Tuesday, March 31, 2015
In Vatican city, St. Peter’s Basilica joined iconic landmarks around the world to take a stand for stronger climate action. Rome’s Great Synagogue and Great Mosque also took part, along with other religious sites, like St. Basil's Cathedral in Moscow.
At Montreal's Christ Church Cathedral the lights went out and candles were lit as five choirs of young singers presented a programme of music on the theme of light and hope.
Thursday, March 26, 2015
April 7, 7-8pm (EDT): The Moral Rationale. Register here.
May 5, 3-4pm (EDT): Building Support for Action. Register here.
May 27, 3-4pm (EDT): Addressing Trustee Concerns. Register here.
Please click here and here, to see why the Stewardship of the Environment Committee is advancing a motion advocating for fossil fuel divestment in the Anglican Diocese of Montreal.
A Role Call of Faith Groups Divesting from Fossil Fuels
Report on Faith Based Divestment from Fossil Fuels
Faith Communities Divest Holdings in Fossil Fuel Industry
Why Faith Communities Must Divest from Fossil Fuels
The Religious Imperative for Fossil Fuel Divestment and Reinvestment in a Clean Energy Future
Church of England Adopts New Climate Change and Ethical Investment Policy that Includes Divestment
Episcopal Church Votes to Divest from Fossil Fuels as a Moral Issue
United Church of Canada Votes to Divest from Fossil Fuels
WCC at International Divestment Conference in Paris
Divestment and Reinvestment Resource: Fossil Free Faith
Monday, March 9, 2015
Due to climate change, we are seeing increasing incidences of extreme weather events. Faith communities can be one of the groups in the community that respond.
Faith Community Resilience Hubs Donna Lang, Toronto Representative, Greening Sacred Spaces, will talk about the Capacity Assessment interviews she conducted at 12 faith communities in Fall 2014.
Stephen Collette, Green Audit Manager, Greening Sacred Spaces, will talk about how to go about preparing a faith building for blackouts, storms and extreme weather events.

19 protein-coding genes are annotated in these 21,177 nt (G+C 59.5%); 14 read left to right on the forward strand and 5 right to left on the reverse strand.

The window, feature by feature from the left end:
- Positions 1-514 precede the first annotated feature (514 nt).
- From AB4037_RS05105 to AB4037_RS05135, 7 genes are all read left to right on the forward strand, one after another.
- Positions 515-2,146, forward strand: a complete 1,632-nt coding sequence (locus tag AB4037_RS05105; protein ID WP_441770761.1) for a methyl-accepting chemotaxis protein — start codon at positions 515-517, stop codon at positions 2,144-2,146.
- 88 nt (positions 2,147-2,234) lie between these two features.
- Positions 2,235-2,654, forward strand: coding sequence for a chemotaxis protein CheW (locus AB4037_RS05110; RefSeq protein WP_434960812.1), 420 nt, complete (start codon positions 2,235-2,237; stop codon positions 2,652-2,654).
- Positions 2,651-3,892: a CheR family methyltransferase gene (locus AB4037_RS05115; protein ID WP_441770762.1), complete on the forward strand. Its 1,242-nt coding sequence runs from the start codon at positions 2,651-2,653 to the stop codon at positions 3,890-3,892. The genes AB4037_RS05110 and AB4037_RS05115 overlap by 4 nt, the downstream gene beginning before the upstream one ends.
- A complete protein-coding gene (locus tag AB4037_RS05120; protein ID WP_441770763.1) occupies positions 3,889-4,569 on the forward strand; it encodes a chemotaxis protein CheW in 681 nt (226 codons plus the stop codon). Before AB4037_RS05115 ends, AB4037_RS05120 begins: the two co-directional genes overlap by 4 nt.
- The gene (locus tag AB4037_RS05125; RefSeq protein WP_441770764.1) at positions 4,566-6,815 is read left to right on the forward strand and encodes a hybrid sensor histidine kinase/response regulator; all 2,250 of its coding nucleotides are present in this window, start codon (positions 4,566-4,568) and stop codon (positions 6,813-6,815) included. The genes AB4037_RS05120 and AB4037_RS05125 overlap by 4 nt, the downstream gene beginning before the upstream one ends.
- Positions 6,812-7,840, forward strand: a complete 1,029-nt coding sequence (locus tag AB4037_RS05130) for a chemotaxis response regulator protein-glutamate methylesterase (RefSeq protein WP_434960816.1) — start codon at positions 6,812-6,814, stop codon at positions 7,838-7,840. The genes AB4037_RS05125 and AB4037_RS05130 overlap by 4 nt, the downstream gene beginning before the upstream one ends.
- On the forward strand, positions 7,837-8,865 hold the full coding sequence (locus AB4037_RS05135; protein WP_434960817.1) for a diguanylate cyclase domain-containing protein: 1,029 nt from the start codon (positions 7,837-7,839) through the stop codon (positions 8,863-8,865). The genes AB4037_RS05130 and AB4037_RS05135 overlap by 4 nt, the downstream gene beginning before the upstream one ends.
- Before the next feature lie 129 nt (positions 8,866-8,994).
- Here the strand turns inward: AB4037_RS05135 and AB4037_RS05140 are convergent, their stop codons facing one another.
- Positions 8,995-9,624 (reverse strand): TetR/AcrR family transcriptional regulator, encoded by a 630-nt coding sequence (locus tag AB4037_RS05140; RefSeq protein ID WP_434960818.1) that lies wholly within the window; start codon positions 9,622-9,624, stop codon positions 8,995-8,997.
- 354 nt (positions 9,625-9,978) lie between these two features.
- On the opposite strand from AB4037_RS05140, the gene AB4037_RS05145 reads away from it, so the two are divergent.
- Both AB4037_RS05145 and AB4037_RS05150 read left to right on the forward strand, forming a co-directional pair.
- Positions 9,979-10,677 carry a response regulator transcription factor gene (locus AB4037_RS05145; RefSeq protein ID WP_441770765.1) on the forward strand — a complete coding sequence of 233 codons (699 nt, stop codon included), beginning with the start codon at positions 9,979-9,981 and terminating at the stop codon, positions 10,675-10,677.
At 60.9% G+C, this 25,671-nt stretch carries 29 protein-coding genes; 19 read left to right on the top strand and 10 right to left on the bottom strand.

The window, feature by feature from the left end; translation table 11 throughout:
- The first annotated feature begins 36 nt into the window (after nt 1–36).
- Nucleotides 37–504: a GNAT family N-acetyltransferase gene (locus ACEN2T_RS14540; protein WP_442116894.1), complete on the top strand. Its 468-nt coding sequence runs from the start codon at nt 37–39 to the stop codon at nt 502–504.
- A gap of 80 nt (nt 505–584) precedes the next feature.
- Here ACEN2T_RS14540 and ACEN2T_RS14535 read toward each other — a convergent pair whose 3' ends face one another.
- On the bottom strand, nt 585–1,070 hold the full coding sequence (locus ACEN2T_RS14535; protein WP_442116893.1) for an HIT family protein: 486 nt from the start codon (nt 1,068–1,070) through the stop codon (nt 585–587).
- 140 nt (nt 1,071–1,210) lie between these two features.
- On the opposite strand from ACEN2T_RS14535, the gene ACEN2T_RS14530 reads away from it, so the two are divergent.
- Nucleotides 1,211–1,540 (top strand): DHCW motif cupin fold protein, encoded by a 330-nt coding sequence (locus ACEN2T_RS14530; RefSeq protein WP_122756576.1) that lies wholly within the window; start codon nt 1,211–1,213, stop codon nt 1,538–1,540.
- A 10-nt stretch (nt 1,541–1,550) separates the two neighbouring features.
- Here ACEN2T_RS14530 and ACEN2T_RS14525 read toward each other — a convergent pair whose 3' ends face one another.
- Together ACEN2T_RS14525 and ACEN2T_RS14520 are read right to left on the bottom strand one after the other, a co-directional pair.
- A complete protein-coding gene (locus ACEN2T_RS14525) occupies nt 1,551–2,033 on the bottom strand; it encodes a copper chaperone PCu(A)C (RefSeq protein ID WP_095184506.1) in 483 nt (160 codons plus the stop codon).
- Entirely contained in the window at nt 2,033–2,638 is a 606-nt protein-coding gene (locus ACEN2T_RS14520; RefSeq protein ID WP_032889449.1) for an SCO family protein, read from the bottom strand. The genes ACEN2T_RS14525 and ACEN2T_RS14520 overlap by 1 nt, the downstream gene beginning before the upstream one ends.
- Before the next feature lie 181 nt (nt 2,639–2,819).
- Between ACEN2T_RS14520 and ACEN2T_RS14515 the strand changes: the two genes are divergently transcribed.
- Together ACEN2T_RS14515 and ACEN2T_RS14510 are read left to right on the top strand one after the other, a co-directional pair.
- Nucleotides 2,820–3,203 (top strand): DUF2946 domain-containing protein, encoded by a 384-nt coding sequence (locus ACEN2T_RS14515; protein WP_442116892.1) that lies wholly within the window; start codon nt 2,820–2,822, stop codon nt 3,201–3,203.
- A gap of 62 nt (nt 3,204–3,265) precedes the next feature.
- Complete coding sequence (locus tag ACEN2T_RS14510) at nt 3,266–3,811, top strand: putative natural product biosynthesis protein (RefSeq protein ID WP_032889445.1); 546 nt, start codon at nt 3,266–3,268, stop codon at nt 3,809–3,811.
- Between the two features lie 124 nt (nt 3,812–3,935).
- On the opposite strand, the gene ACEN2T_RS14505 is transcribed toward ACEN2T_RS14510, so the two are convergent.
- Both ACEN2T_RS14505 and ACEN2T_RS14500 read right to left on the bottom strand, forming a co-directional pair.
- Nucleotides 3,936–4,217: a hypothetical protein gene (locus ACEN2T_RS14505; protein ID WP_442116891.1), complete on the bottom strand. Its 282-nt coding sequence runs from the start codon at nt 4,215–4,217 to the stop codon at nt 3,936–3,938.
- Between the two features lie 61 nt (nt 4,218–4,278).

Sunday, March 8, 2015
Shaw was awarded her position as professor and Stanford Dean just last year. An Anglican priest and historian from Grace Cathedral in San Francisco, California, she brings a fresh perspective to religious studies. Not only was she the first female to lead the San Francisco church, she is also a lesbian. Shaw infuses many important interests into the topic of religious life, such as inclusiveness, the arts, and environmental sustainability.
Discussing what she felt was the most important issue of our time, Rev Jane Shaw told Palo Alto Online, “I think the great crisis of our day is climate change, and the environment. So, I’d rather hope that more people would take that seriously, and begin to think and reflect on what they are doing with their own lives.”
Here are some excerpts from an interview by Democracy Now's Amy Goodman and Jackelén. This interview was conducted last July during an event called Almedalen Week. Climate change was one of the major issues at the week long political festival. In May, the bishops of the Church of Sweden issued a joint statement, saying, quote, "Climate change is probably the biggest common challenge ever faced by humanity. But popular concern and the seriousness of the reports on climate are not matched by climate and environment being placed high on the political agenda."
Wednesday, March 4, 2015
I recently had a chance to sit down and talk with Afra and Lauren and here are some excerpts from that conversation.